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Parks Proposal Alarms Activists

They say the U.S. plan reversing a ban on snowmobiles in Yellowstone and Grand Teton omits details of effects on environment.

November 13, 2002|Julie Cart | Times Staff Writer

DENVER — Environmental groups reacted with alarm to the Bush administration's announcement that it intends to allow increased snowmobile use in Yellowstone National Park.

The park's proposed winter management plan was unveiled Tuesday, and critics were quick to note that the environmental impact statement omitted details of how the snow machines would affect the park's wildlife, noise levels and air quality. A handful of groups is expected to sue to prevent the policy from being implemented.

The plan, which is not final, would reverse a ban on snowmobiles in Yellowstone and Grand Teton national parks set by the Clinton administration that was to take effect next year. The new proposal imposes the first-ever daily cap on snowmobiles entering the parks, but its net effect would be to allow 35% more of the machines than typically visit.

Park officials characterized the plan as a compromise among snowmobile enthusiasts and manufacturers -- who favor unlimited access -- and those who call for enforcement of the ban. If adopted, the policy would go into effect in March.

For environmental groups that have been tracking the issue for decades, the draft proposal sets a questionable precedent.

"We feel that this is really a setback for national park protection nationwide," said Steve Bosak of the Washington-based National Parks Conservation Assn. "If they can go in and meddle with a decision that was founded on years of scientific research and based on laws that defend our parks -- and was well supported by the majority of the American public -- who's to say they won't favor a special interest that will mess up another park?"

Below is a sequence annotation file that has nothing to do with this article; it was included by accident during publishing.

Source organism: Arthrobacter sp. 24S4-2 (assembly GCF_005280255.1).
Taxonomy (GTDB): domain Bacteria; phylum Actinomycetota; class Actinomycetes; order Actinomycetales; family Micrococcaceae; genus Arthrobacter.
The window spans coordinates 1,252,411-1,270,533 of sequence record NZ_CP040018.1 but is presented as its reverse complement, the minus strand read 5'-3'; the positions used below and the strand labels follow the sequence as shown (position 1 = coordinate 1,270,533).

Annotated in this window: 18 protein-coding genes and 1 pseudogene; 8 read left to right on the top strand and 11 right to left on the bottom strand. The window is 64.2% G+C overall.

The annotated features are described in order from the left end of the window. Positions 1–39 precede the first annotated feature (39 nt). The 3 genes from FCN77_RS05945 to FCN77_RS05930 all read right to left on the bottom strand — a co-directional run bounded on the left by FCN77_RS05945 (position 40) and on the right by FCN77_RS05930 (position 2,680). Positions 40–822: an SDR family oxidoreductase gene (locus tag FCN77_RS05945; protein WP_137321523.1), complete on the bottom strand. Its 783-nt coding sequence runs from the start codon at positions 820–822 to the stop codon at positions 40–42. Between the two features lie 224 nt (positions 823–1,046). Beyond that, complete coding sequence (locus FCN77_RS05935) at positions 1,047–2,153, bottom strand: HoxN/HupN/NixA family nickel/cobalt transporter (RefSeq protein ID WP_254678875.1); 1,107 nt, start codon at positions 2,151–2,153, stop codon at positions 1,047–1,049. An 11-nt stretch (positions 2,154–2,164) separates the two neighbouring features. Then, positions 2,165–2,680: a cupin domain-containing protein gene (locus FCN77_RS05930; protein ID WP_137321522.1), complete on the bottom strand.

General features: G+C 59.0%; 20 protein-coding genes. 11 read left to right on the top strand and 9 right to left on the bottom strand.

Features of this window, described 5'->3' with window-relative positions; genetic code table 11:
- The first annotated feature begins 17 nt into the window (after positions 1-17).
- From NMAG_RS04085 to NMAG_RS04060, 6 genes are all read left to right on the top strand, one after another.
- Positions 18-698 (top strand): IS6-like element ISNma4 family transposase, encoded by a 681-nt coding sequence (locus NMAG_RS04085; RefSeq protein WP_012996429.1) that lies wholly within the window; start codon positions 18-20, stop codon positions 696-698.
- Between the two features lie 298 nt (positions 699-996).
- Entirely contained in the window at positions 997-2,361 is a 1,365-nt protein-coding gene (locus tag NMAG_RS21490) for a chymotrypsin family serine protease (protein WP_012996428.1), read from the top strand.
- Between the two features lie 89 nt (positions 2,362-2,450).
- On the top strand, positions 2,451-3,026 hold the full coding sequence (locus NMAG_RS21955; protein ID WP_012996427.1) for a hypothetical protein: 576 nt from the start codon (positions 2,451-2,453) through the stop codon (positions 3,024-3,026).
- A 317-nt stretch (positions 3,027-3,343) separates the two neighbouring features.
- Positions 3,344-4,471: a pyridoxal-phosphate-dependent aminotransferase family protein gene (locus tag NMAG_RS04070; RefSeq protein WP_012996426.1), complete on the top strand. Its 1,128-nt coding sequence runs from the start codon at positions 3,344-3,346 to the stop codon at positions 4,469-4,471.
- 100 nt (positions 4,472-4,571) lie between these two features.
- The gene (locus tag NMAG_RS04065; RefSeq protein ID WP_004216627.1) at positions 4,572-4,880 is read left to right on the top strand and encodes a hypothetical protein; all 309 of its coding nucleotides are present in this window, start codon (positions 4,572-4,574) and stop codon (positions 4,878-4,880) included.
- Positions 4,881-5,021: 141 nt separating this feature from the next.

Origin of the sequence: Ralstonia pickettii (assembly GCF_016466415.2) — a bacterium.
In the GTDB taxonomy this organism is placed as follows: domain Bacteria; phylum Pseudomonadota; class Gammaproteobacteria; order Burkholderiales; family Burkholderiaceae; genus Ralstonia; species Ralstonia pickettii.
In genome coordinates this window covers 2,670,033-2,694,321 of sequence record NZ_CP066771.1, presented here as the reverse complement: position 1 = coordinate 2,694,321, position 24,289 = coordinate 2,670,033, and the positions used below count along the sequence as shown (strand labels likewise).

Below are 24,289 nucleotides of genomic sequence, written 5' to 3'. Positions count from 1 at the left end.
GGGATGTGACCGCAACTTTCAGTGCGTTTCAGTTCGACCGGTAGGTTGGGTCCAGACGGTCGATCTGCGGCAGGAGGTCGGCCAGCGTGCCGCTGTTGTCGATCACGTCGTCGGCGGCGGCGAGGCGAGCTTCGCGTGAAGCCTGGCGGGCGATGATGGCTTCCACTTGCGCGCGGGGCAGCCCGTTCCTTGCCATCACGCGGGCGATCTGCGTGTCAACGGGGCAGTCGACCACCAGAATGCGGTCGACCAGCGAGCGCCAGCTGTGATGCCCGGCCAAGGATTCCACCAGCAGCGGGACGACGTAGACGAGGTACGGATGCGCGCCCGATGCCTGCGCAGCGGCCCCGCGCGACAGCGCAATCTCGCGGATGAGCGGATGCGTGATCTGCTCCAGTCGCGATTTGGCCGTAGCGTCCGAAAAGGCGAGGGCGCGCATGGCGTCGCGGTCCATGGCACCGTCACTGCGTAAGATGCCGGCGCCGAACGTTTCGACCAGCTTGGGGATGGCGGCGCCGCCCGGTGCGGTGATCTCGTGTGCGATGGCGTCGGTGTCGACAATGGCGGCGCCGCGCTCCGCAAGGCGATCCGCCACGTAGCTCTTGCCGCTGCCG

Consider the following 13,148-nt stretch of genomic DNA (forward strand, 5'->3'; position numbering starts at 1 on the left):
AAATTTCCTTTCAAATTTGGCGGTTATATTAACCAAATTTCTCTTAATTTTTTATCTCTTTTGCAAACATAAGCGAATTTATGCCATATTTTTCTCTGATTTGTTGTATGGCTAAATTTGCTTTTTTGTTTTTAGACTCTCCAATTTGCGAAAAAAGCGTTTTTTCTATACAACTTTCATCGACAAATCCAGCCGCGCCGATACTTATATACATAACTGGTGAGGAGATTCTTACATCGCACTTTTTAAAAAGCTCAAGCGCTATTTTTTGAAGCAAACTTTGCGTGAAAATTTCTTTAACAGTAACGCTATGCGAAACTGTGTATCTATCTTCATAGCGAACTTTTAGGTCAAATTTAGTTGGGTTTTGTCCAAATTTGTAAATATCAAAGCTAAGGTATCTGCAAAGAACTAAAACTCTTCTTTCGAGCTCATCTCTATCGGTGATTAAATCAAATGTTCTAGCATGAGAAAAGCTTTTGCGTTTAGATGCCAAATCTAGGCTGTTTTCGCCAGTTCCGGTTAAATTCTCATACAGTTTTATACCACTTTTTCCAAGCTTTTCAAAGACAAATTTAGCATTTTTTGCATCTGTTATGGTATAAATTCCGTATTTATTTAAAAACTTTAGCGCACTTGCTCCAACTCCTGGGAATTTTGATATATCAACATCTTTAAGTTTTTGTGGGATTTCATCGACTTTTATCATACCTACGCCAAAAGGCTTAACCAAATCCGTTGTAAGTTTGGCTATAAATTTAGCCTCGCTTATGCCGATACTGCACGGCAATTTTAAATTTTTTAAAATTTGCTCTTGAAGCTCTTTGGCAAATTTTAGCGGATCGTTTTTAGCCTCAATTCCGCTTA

The Park Service received more public comments on the snowmobile issue than any other in agency history, and 80% of respondents favored a ban. Until recently, the Park Service had concurred -- issuing the ban after 10 years of study and following recommendations from the Environmental Protection Agency and the Occupational Safety and Health Administration.

For several years, park rangers have worn respirators and worked in kiosks that require fresh air to be pumped in. This season, which begins in mid-December, some rangers will be fitted with sophisticated hearing protection.

"You have to wonder what Teddy Roosevelt would think," said Jon Catton of the Greater Yellowstone Coalition, an environmental group based in Bozeman, Mont. Yellowstone was made the first U.S. national park in 1872. Theodore Roosevelt, the 26th president, visited.

"Imagine: 'Welcome to Yellowstone, Mr. Roosevelt. Here are your earplugs. We recommend you wear this mask over your nose and mouth.' Would Teddy Roosevelt call this decision balanced, a compromise, a real solution?"

Yellowstone superintendent Suzanne Lewis acknowledged the intense interest in the snowmobile management policy, which she said would cost $1 million to set up and $500,000 a year to maintain. "Clearly, this is one of the most complex issues the National Park Service has ever faced," Lewis said. "It's been debated for more than a decade."

The policy would require that 80% of the snowmobiles entering the park be led by commercial guides using new-generation four-cycle engines, reported to be quieter and less polluting. The general public would be able to enter the park on traditional two-stroke engines until the 2004-05 season.

Park officials said noise and air pollution monitors would be placed around the park to gauge the new snowmobiles' effects. Yellowstone has a goal of reducing hydrocarbons by 90% and carbon monoxide by 70%.

In a conference call with reporters Tuesday, officials gave few specifics about the plan's scientific underpinings, other than to say the policy would preserve the park's resources.

"Americans don't want protection of Yellowstone National Park weakened," Catton said. "The administration's plan clearly lowers the level of protection.

"Our first priority is to ensure that the administration reveals the inherent harm in its plan. The public deserves to hear not a script that satisfies the snowmobile industry, but the facts of what this plan does to Yellowstone's air quality, wildlife and peace and quiet."

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